The Millennial Report: Overcoming Impostor Syndrome SolisImages/iStock/ThinkStock

The Millennial Report: Overcoming Impostor Syndrome

Millennials struggle to feel relevant in the workplace just like everyone else. So how can you overcome this Imposter Syndrome and come out on top?

This week, I want to address an issue that I believe is fairly prevalent among young workers: a general feeling of inadequacy when comparing oneself to your older, seasoned colleagues.

It’s a feeling I’ve experienced more than a few times, most recently during a group brainstorming session with my fellow editors. While discussing the particularly heady concept of the Internet of Things, I began to feel a growing sense of dread as I realized I was having difficulty keeping up with both the jargon and the concepts being tossed around easily by my coworkers.

A nagging voice at the back of my head began to whisper that perhaps I shouldn’t be there, and I was too young and too experienced to be able to contribute to what was being debated. Doubt quickly turned to panic, and as I continued to worry, the conversation became more difficult to follow as I struggled to reassure myself that I was qualified to participate.

I wish I could say this type of situation was unusual for me, but unfortunately that is not the case. I’ve discussed the matter with many other people my age, and for the most part they all feel the same way. It can be very intimidating to feel relevant in a conversation with peers with more experience than you, especially if you work in a field where very smart people are a common occurrence.

This may come as a surprise to some of you who think millennials are smug or cocky in their knowledge, but it’s true; we have moments of self-doubt that can be annoying at the least, and crippling at their worst. Just as Baby Boomers and Gen Xers may envy us for our knowledge of social media and new forms of communication, we too are envious of your life experience and the wisdom that comes with working in an industry for many years.

This feeling, it seems, is actually a recognized and fairly common occurrence aptly called “Impostor Syndrome” for the way it makes one feel as though they are impersonating someone with a higher set of qualifications. Until very recently, I didn’t know this phenomena had a name, but the more digging I did, the more I found that while it can be dangerous, this feeling can also help you become a better worker. Just ask Carl Richards, a financial planner, author and director of investor education at the BAM Alliance, who recently wrote about his own fears of inadequacy in The NY Times. While some of us would naturally seek to strike the fear of being inadequate out of our mental routine, Richards advocates that we embrace this fear and use it to fuel our desire to become the people we feel we are impersonating.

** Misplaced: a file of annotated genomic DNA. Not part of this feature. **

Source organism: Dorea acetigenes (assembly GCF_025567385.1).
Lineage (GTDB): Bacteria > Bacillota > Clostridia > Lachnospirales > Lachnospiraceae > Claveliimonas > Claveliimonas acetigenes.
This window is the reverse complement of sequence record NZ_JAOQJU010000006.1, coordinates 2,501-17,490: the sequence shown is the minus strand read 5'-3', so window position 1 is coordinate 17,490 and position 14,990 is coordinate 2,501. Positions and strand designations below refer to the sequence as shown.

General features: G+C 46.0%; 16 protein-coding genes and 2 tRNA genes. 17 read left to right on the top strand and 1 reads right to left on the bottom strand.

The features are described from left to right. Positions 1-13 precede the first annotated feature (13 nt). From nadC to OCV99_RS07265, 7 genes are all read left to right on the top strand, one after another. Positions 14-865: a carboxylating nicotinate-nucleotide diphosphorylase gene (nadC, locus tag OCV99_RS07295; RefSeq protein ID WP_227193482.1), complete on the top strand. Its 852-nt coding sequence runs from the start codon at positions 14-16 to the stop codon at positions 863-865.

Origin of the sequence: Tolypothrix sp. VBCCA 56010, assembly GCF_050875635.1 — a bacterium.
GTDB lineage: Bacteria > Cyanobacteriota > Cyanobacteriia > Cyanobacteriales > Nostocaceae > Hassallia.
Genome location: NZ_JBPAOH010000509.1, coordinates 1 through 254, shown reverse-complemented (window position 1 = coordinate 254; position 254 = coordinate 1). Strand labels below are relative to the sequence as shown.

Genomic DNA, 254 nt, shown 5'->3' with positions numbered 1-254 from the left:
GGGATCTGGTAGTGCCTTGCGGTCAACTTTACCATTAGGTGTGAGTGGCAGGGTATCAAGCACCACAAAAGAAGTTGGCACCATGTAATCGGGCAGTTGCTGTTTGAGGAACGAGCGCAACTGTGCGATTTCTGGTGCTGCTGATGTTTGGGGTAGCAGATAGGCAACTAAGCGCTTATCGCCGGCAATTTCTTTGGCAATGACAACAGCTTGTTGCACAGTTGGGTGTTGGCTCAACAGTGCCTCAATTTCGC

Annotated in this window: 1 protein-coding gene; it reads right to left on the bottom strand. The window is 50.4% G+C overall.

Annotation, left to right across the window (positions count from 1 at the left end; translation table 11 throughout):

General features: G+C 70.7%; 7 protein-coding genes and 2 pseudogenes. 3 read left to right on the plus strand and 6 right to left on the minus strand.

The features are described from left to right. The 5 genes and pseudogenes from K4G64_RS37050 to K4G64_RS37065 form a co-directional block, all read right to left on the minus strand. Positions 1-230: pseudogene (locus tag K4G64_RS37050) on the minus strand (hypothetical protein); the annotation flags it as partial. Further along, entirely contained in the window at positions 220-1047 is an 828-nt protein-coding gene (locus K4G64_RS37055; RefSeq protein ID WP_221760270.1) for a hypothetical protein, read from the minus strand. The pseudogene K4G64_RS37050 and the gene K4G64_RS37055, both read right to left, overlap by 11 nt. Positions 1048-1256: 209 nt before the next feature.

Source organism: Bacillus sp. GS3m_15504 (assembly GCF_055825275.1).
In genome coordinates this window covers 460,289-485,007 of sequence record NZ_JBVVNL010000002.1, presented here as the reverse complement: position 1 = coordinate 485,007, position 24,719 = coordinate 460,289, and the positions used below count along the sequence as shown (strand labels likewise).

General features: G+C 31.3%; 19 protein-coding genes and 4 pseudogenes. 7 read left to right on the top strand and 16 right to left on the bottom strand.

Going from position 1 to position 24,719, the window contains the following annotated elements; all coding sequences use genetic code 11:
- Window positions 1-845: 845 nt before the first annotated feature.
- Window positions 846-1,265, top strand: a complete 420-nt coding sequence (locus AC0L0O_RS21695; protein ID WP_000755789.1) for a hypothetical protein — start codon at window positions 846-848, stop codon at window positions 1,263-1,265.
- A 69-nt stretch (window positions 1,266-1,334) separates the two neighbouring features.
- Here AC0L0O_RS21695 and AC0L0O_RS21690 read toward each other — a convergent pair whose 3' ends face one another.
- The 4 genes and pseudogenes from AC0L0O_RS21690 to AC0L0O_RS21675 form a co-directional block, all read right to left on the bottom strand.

So by now you may be wondering – how did I fare in that discussion about the Internet of Things? I was still a little confused by the end of the conversation, but the very next day I was able to take the lead on a new topic and serve as the resident expert in helping my teammates learn something new about their jobs. It was a good feeling, and it made me realize being weak in one subject didn’t necessarily make me a liability for the overarching success of the organization.

So rather than feel sorry for yourself or spend time worrying about being a burden, learn to embrace your strengths and envision ways in which to become the skilled worker you wish to be. Learn how to contribute in the ways you are best suited and then ask for help in the areas where you need it the most. Not only will your colleagues appreciate your candor, but I’m willing to bet they’ll be more than happy to lend a helping hand.

The Millennial Report is a weekly column by associate editor Michael Cusanelli, who graduated from Stony Brook University’s School of Journalism in 2013. He is an avid gamer and movie buff who spends nearly as much time concocting the perfect mix tape as he does writing. You can find him on Twitter @MCusanelliSB.

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